Duygu Yıldırım studies early modern history of science within the intellectual cultures of Western Europe and the Ottoman Empire. Her dissertation entitled "Familiar Difference: Faith, Empathy, and Science in The Early Modern Mediterranean, 1650-1730" explores the complex relation between inter-religious conflict and scholarly engagements across religions. It shows how and why inter-religious conflict paradoxically led to a more sympathetic understanding of faith both in parallel Ottoman and European contexts. Ultimately, this reinterpretation of faith brought a necessity to build a universal history of knowledge through integrating foreign sources of knowledge.
Her research was awarded grants from the Social Science Research Council (DPDF 2016 and IDRF 2017), the Renaissance Society of America, the NEH Summer Institute, Rare Book School, the Center for Spatial and Textual Analysis (CESTA) at Stanford, among others. During 2019-20, she is a Geballe Dissertation Prize Fellow at Stanford Humanities Center.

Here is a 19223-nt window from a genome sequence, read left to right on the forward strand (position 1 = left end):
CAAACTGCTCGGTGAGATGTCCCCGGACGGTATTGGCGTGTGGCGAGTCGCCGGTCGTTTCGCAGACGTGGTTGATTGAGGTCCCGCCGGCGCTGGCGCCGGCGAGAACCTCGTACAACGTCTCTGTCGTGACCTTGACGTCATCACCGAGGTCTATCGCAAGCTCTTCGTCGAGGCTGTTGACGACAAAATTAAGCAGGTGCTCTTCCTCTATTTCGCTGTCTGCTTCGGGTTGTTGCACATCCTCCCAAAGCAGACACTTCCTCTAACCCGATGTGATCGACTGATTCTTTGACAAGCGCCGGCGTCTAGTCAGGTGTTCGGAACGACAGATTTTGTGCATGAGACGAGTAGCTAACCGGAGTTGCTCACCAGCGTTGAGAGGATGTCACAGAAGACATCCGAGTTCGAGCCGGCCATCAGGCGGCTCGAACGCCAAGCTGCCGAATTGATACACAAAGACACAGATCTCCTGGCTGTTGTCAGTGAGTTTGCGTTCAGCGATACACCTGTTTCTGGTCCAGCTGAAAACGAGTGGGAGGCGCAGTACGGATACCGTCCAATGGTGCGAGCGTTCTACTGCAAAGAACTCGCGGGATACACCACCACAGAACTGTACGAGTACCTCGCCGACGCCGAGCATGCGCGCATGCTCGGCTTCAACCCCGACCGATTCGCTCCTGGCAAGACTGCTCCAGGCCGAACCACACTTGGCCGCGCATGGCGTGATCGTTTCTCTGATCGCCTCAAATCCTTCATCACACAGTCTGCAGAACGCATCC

She is also one of the researchers at Natural Things|Ad Fontes Naturae,a global natural history project based out of Stanford's Program in History & Philosophy of Science. In both her individual and collaborative research, she is dedicated to analyzing complex dynamics within cross-cultural scholarly interactions through digital methods.
Her special interests lie in the history of science and medicine from Antiquity to the 19th century, the intellectual history of Early Modern Europe and the Islamic world, the Enlightenment with a focus on the idea of progress and human diversity, humanism and scholarly orientalism, and interactions between science and faith.